The opening of restaurants and retail—two sectors especially hard-hit by the pandemic—is as welcome as the arrival of spring. With millions of Massachusetts citizens vaccinated to date, safety protocols in place, and the promise of warm weather, residents of the Greater Boston area are ready to reemerge after a long, dark winter.
During a year of tremendous hardship, both stores and restaurants— from locally-owned establishments to major national chains— have demonstrated grit, determination, creativity, and resiliency. In many cases, it was necessary for established businesses to “pivot” to keep employees on the payroll and address the public’s changing needs.
In an effort to support the struggling business community, the Commonwealth of Massachusetts made funding available through new and existing initiatives, with an emphasis on sectors experiencing the most significant economic hardship, such as the state’s many small, independent businesses like restaurants, retailers, and entertainment venues. In January 2021, Governor Baker announced that over $277 million in direct financial support had been distributed to almost 6,000 small businesses and that an additional $45.3 million in grants had been awarded to 1,100 small businesses through the $688 million Massachusetts COVID-19 Small Business Grant program.
The City of Boston also launched a host of new and much-needed initiatives. In a 2020 speech delivered virtually to the Greater Boston Chamber of Commerce, then Mayor Marty Walsh noted at that time that the City had established small business funds providing $9 million to more than 2,500 small businesses, “the backbone of our neighborhood economies and local communities,” with more than half of those dollars supporting small businesses owned by people of color. In addition, the Mayor noted, more than 550 Boston restaurants received approval for outdoor dining, a policy which clearly kept many afloat during a very uncertain time.
Many entrepreneurs demonstrated their determination by planning new ventures, investing in tools and technology, creating flexible online platforms, keeping pace with an evolving list of guidelines, and designing vibrant outdoor spaces. And their persistence is paying off. Despite many challenges, new restaurants are popping up across the Commonwealth. In addition to cheering the reopening of our favorite local establishments, Massachusetts diners will have even more options as we return to normal.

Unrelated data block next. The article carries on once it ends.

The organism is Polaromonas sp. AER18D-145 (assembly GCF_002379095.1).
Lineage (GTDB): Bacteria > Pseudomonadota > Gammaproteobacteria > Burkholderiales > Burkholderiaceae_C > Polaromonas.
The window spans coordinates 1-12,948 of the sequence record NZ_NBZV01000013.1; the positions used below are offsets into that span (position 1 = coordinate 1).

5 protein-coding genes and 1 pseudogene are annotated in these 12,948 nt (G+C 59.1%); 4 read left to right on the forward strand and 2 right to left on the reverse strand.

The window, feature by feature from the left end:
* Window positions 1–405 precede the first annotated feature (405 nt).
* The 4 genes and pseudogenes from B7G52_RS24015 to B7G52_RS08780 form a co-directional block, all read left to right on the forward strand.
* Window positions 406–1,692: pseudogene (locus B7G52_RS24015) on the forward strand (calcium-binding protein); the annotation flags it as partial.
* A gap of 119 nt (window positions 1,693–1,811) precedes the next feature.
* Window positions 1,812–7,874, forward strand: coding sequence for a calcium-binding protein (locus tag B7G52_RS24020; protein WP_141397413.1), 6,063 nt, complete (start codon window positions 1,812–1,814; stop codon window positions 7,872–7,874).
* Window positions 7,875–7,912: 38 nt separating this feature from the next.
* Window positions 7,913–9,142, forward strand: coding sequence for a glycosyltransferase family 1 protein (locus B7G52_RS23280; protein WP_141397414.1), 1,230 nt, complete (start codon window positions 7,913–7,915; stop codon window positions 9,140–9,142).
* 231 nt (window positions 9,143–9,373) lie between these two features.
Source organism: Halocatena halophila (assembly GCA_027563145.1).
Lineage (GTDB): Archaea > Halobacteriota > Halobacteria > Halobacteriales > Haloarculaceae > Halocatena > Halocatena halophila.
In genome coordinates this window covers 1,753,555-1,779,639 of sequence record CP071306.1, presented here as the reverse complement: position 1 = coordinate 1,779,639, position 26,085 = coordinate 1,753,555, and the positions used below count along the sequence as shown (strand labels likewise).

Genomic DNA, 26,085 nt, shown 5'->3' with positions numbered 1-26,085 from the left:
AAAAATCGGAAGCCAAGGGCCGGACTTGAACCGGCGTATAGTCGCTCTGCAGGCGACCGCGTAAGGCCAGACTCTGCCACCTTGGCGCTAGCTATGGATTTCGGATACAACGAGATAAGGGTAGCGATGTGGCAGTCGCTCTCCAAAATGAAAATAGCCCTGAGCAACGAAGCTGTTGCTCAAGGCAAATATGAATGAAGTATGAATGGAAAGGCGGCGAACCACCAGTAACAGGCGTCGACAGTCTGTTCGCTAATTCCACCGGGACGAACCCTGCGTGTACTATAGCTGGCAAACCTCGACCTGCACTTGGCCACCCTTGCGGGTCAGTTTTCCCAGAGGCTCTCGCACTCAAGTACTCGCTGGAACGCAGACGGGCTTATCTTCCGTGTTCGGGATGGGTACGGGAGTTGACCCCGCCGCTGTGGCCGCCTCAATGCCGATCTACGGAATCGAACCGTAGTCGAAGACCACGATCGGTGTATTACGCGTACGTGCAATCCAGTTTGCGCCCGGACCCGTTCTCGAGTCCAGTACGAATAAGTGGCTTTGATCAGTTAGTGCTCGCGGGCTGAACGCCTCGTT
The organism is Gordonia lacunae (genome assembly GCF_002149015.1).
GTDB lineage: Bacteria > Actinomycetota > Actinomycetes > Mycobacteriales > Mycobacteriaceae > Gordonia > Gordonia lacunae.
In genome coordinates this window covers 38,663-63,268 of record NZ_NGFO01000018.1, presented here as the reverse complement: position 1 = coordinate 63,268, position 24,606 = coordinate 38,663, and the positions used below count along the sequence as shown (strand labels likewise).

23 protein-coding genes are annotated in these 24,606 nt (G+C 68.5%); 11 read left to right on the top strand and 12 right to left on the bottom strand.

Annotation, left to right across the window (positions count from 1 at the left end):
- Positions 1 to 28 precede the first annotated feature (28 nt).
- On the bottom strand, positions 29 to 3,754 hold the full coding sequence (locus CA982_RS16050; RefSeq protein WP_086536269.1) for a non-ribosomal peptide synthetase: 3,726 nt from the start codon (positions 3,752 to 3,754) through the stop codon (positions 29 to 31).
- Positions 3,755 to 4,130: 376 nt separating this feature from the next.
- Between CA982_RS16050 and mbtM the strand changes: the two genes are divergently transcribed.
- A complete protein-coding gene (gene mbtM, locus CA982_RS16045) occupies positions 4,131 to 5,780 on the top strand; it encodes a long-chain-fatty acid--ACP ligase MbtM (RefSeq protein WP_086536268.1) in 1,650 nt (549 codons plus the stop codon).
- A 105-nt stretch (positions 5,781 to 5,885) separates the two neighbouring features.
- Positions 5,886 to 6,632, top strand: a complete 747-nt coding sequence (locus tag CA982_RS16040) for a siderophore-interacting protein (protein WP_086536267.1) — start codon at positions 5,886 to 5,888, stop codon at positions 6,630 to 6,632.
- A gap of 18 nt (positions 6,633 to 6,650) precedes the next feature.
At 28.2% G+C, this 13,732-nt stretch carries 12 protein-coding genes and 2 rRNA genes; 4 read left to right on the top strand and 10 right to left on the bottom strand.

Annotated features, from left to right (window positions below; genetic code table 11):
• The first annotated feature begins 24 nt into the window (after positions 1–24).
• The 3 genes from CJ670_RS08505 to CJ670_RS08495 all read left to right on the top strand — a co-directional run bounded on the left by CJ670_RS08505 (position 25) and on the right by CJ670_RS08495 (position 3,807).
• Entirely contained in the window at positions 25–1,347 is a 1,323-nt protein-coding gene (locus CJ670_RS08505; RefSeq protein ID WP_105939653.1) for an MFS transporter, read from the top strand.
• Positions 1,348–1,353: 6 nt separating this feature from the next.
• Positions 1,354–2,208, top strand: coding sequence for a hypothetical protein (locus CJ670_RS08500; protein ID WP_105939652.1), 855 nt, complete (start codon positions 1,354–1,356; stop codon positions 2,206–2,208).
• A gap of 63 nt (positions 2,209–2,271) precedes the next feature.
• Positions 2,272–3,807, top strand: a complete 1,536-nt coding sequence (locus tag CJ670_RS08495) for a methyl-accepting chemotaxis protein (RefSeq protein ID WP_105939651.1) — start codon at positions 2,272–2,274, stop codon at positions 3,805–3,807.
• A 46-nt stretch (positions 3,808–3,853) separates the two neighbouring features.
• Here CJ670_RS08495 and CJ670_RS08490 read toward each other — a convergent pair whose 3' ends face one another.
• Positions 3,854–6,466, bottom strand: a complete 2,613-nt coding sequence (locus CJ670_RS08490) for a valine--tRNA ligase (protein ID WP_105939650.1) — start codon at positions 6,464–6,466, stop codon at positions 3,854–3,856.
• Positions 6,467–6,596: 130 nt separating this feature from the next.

If our project pipeline is any indicator, businesses throughout the Greater Boston area are ready to launch new locations and fling open their doors. But these openings, while essential to the state’s economic recovery, are about much more than transactions. Restaurants and shops are important parts of the communities they serve. They are gathering places that attract both locals and visitors and bring life and activity to our neighborhoods.
As Massachusetts restaurants can once again offer indoor dining JM Electrical is proud to support our clients. Whether it is Nautilus in the Seaport, a sports bar near Boston Garden, or a B. GOOD cafe at Logan Airport, these businesses are leading the charge in terms of driving our regional economy and setting a superlative standard for public health and service as we rebound following the pandemic.